Another View: Bicycles and cars can enjoy symbiotic relationship

Another View
By: Charlene Miskimen, guest columnist
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WOW! I am so excited about the response from the last article from Kenneth Newman (“We must obey laws of physics,” Reader Input, May 17) and I wanted to take a moment to respond to him.
First of all, thank you so much for taking the time to write in. You put into words an issue that drives many cyclists crazy as much as motorists.
The bottom line is: You are absolutely correct in your observations. I do, however, have some additional information for both the driver and the cyclist.
Let’s tackle the problem of cyclists “blowing through stop signs.” There is absolutely no excuse for doing it. If we are viewed as vehicles on the road and subject to the same laws as vehicles then, here’s an idea, stop at a stop sign or get a ticket!
I have seen both the stop sign blow and the ticket. Our club (Sierra Foothills Cycling Club) honors the vehicle code and requires that, as members of our club, we obey the traffic laws.
Now, with that said let me qualify my comments. If you see a group of riders together in a cluster and they come to a stop sign, they are not required to stop individually. The requirement is that the first bike make the stop and then the rest of the group moves through the stop sign as a group.
If there is a “break” in the group or you have stragglers, then they should make the stop. By the way, a stop means that you make the stop and give the right-of-way according to the vehicle code, not assume that you are going to be given the right-of-way by the vehicle. Be courteous cyclists!
Since we are discussing red things that require a stop let’s talk intersections with stop lights. These intersections are lighted because they are too busy to just have a stop sign —more cars, more traffic, more activity. As cyclists it is important to use hand signals on a regular basis so that motorists know what your intentions are before you make a move that could be detrimental to your health!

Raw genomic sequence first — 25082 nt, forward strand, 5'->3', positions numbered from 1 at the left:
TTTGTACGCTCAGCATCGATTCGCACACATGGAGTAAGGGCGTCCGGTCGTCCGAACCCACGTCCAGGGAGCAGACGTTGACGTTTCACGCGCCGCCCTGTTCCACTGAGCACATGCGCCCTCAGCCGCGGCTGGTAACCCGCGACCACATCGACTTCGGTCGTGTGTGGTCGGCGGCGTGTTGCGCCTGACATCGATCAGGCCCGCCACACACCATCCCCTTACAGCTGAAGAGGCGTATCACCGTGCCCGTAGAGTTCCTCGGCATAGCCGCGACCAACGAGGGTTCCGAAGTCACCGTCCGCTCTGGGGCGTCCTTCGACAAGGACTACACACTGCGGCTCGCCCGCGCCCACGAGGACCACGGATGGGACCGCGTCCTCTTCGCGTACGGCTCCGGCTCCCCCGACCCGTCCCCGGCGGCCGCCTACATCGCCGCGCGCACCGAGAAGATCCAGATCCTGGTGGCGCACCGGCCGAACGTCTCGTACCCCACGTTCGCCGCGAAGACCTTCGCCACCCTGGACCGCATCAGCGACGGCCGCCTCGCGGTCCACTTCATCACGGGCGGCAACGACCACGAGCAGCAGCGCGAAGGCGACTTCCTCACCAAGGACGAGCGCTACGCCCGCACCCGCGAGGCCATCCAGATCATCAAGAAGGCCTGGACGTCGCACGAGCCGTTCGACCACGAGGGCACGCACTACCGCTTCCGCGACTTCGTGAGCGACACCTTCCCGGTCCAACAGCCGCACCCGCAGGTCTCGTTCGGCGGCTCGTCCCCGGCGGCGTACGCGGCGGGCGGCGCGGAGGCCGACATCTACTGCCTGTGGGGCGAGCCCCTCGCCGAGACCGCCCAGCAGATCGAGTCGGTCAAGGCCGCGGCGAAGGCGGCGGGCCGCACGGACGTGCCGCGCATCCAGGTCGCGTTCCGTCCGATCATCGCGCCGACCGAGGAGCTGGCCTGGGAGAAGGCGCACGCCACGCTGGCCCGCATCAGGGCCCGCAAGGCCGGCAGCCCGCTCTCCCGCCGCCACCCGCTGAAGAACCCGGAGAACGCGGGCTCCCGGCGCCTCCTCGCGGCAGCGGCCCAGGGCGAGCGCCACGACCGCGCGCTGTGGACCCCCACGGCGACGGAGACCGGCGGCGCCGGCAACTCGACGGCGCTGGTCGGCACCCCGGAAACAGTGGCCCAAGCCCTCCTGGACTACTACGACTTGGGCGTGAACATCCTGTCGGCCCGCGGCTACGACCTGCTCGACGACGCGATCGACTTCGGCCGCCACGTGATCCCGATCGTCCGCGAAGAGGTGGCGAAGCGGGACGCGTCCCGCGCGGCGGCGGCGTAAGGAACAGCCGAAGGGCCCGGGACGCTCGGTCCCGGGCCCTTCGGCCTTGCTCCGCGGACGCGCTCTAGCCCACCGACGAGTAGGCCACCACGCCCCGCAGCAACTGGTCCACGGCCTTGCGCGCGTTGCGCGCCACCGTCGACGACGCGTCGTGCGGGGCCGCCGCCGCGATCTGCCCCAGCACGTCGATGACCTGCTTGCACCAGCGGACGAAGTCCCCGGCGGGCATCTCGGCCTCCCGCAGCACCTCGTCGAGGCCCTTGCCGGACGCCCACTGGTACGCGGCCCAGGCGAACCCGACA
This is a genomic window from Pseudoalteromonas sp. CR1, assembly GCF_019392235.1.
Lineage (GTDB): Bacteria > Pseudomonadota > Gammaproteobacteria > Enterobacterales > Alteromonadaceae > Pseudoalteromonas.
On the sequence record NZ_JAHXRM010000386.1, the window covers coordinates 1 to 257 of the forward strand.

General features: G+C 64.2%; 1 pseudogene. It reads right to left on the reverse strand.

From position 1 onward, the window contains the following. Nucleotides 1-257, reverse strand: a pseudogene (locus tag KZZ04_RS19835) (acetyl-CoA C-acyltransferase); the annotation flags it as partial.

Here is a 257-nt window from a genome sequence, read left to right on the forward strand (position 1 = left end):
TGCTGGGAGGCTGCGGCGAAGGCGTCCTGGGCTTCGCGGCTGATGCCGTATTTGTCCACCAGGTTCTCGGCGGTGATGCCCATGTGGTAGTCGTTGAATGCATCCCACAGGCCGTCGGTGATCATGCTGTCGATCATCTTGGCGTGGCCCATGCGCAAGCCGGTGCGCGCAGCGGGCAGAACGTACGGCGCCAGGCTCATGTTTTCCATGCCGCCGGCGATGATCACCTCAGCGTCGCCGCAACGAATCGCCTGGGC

As you are coming into the intersection move into the lane that is going the direction you want to go but stay over to the right side so that the vehicle can still pull up to the white line. This helps the cyclist because many times we cannot trigger the light to change — we need the vehicles to do that for us so move over and give them the space to move into that position. Hmmm imagine that, a symbiotic relationship. Might be something to learn here.
Mr. Newman, I don’t mean to use the term “petrol-driven chariots” in a derogatory way toward vehicles. I have a car and I love to drive it — that was just an expression. Since I have started riding a bike I have become a much better driver (and I drive for a living so I’m pretty good at it).
For me, it is a constant reminder to think of my bike as “another vehicle on the road” because it makes me more alert and cautious when I am mixing it up with cars.
There will always be those who think the rules don’t apply to them and that everyone else in general should accommodate their particular needs and desires.
If this column can get just a few of those selfish, ego-maniacal humans to realize that they are not the only person on the planet (and maybe save a life), then it was worth the time and the dialog with terrific people like you.
In fact, I’d like to invite you out one day for a fun bike ride with me and our club. We will rustle up a bike and the equipment for you and head out.
You can find my contact information on our club website.
Your point is well made about the stupid chances that cyclists take. Unnecessary chances. I don’t know a single cyclist (or motorist for that matter) that has to be in such a hurry to get somewhere that the rules of the road cannot be obeyed.
After all, Lance Armstrong is retired and I’m sure that Levi Leipheimer is not worried about any of you taking his position on the Radio Shack Team.
The large, growing cycling population around here rides because we love the activity, the exercise and the social aspect not because we are striving for a spot on the Olympic team.
Get over yourself. Be courteous and respectful of other people whether they are in a car or on a bike or walking their child in a stroller on the roadside. All of that is the winningest hand for you to get home safe to ride another day.
Enjoy this beautiful summer weather and happy pedaling!
Charlene Miskimen is the ride director with Sierra Foothills Cycling Club and has been cycling for four years.


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